Oregon Representative Peter DeFazio spoke to University of Oregon students on Friday in the William W. Knight Law School about his work in Congress during, in his words, an “unprecedented time in our history.”
DeFazio spoke of the challenge he posed to the government-owned Old Post Office Pavillion holding a lease with Trump International Hotel. He first raised concerns in 2016, and has been “actively investigating the Trump Hotel ever since,” according to an October 2019 press release.
Due to DeFazio’s previous minority status in the Transportation and Infrastructure Committee, he had been denied access to documents, legal analysis and financial statements by the General Service Administration. “Now, I’m the chair,” DeFazio said. “Now you have to give me the documents.”
With multiple requests blocked, the congressman filed for legal support. After a subpoena was issued, DeFazio reported that the GSA will deliver a “significant production” of the requested documents by Monday. In the event that the documents are not produced, DeFazio will “ask for enforcement of the subpoena,” possibly resulting in the House council going before a judge.
“It’s very frustrating,” he said. “I’ve never seen anything like it.”
DeFazio addressed the elephant in the room — the impeachment inquiry into President Donald Trump’s interactions with Ukraine. He called the evidence brought against the President “undeniable,” and following the release of the investigation conducted by Special Counsel Robert Mueller, he said that “we’ve just got to move forward with impeachment.”
Though it is ultimately up to House Speaker Nancy Pelosi, DeFazio said, “I expect we’ll impeach him by Christmas.”
Despite the continued scrutiny over the whistleblower’s identity, the congressman sees it as “irrelevant” because the claims are corroborated by documents and on-the-record sources.
As chairman of the Transportation and Infrastructure Committee, DeFazio has been busy with the recent investigations into the two plane crashes of Boeing’s 737 Max, resulting in the death of over 300 people. His investigative staff has been working through Boeing and Federal Aviation Association documents, while the congressman has been busy seeking testimony from high ranking officials within both organizations — including Boeing CEO Dennis Muilenberg.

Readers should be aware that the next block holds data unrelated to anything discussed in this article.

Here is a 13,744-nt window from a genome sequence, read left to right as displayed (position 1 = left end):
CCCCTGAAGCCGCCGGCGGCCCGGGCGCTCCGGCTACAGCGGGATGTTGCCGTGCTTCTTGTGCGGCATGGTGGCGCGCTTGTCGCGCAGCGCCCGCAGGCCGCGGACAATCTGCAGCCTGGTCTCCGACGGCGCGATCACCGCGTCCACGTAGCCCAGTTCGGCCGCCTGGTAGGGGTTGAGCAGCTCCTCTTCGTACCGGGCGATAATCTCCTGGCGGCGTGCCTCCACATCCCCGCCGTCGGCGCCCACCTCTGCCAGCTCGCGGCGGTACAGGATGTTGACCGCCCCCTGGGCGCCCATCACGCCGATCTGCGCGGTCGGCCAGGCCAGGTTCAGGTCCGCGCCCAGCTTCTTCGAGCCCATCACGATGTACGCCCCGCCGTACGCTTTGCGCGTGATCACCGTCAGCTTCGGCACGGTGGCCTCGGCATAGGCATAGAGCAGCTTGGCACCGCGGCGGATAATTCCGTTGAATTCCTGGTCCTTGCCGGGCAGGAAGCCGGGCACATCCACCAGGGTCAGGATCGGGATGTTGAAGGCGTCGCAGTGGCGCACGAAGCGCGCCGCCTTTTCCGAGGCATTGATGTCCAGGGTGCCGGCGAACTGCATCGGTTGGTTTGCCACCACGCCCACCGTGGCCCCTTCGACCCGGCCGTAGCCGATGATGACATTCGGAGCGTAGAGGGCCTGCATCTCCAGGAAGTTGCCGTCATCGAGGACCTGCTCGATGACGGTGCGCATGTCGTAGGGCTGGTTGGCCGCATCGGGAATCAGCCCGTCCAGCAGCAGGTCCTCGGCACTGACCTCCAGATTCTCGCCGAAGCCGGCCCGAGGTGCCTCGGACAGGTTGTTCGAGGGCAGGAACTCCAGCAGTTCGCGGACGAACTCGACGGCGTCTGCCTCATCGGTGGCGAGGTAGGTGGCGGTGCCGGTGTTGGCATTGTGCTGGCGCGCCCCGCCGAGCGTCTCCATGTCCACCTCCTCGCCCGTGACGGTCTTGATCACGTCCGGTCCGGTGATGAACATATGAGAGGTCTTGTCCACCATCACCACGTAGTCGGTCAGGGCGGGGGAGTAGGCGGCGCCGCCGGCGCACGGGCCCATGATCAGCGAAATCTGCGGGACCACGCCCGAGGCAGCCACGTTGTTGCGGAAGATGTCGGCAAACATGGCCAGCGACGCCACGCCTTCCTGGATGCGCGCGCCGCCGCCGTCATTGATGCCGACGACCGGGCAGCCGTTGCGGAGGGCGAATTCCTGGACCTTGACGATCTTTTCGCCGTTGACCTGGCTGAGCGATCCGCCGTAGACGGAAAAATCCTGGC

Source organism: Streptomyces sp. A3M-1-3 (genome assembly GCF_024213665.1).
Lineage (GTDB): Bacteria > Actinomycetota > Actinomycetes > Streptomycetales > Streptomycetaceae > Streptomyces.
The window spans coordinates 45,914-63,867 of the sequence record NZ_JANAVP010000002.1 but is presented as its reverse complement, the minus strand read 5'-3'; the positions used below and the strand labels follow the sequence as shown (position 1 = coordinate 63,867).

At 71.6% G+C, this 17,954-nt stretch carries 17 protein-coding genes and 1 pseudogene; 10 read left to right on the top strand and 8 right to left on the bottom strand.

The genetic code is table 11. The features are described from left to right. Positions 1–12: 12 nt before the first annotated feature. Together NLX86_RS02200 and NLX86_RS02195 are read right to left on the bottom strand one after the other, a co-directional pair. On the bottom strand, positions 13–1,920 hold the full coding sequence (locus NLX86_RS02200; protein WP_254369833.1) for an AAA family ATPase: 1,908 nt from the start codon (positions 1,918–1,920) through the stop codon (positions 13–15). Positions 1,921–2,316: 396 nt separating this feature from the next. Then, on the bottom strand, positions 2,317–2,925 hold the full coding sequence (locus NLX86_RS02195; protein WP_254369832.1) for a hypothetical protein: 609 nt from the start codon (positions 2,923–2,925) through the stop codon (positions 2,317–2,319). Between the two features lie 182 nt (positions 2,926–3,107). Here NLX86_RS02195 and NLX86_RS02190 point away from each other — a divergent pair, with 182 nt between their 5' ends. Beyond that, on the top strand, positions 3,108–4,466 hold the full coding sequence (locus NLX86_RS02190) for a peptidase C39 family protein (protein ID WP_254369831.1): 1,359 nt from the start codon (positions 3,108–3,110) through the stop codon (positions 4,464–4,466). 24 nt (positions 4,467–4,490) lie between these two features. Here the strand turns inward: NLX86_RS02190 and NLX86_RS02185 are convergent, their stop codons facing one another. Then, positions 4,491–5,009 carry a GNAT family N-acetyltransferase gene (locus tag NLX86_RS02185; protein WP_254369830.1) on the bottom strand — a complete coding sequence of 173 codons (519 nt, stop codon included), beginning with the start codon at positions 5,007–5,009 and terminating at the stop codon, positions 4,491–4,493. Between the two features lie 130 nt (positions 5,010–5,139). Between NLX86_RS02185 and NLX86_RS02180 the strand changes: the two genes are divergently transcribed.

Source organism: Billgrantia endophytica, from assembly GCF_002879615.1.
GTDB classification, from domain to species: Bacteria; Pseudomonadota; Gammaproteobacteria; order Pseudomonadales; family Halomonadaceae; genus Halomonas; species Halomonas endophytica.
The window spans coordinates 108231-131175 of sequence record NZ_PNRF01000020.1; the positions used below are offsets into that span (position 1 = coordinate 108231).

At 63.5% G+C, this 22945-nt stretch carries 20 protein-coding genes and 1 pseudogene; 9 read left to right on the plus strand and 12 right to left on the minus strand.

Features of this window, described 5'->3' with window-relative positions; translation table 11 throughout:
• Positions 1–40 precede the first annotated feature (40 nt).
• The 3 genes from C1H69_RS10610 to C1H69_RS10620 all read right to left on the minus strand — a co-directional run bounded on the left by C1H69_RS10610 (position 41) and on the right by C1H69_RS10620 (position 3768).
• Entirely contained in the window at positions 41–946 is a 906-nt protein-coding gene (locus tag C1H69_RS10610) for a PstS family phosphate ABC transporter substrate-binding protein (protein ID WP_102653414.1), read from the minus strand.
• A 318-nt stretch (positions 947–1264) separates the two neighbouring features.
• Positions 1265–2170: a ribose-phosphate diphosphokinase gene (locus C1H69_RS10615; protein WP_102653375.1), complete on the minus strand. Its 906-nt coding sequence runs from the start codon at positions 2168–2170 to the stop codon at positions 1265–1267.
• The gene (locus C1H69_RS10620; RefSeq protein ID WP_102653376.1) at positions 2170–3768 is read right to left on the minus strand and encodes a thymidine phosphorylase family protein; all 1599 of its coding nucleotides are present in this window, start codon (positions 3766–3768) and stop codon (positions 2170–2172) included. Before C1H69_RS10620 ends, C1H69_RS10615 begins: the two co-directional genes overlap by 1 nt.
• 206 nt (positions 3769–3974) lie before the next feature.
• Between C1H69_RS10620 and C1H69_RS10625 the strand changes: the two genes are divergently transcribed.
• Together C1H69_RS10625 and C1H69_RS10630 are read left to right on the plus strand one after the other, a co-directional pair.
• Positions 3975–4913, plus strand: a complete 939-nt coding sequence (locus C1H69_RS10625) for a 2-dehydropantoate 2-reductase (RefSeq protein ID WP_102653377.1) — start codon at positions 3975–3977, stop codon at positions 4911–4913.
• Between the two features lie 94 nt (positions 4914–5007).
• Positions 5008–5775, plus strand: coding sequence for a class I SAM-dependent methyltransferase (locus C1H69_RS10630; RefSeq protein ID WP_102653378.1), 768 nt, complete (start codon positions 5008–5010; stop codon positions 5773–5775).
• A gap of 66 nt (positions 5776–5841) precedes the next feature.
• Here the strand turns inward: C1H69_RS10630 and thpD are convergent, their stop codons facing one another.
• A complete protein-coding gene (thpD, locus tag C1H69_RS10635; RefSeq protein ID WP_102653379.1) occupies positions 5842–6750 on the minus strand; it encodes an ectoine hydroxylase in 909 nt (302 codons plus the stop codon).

Concerns come in the form of the software used in the Boeing 737 Max, and the pressure put on workers to fulfill the demands of travel companies, DeFazio said. Reports revealed in the hearings show that there were significant safety concerns, ones that were ignored by the FAA — including the vulnerable technology implemented. Worries over if the angle of attack sensor malfunctioned were brushed aside. “Investigators believe that is what happened in both doomed flights,” The New York Times reported.
DeFazio pointed out because of the sensor malfunction, the plane would go into an “irreconcilable dive” if the event the pilot didn’t respond within 10 seconds, and he called the situation “killing for profit.”
The Next Move
Uber and Lyft’s administrative inconsistencies, including background checks of drivers, are another of his current transit-based investigations. Representatives for the companies failed to show up to their hearings, prompting the congressman to inform the CEOS by letter that, in their absence, they “leave the Committee little choice but to make these policy decisions without [their] input.”
DeFazio has served in Congress since 1987, and when it comes to bipartisan politics, he said, “I’m still trying.” He introduced a new bill, the Full Utilization of the Harbor Trust Fund Act, which would appropriate the “approximately $9.6 billion” of taxes levied by sea transport back into the upkeep of harbors and docks, according to a press release. The act serves as proof for DeFazio that “we can still pass bipartisan stuff.”
DeFazio pointed to the infrastructure in the United States and said, “We need a massive reinvestment,” saying that “40% of national highways need to be replaced.”
The congressman said that “transportation is the biggest contributor to climate pollution” — or as he calls it, “the climate crisis.” DeFazio referred to Oregon State University’s research into concrete formulation, which capable of reducing carbon consumption.
“We need to move quickly,” said DeFazio, hoping to have his proposal done by the end of the year.
In June, DeFazio also introduced a package of acts, intent on redefining the way higher education is paid for. His proposals include raising the minimum salary for loan repayment,, “increasing the maximum pell grant,” and expanding food assistance programs like SNAP to college students, according to his proposal.
Simply put: “I’m not bored."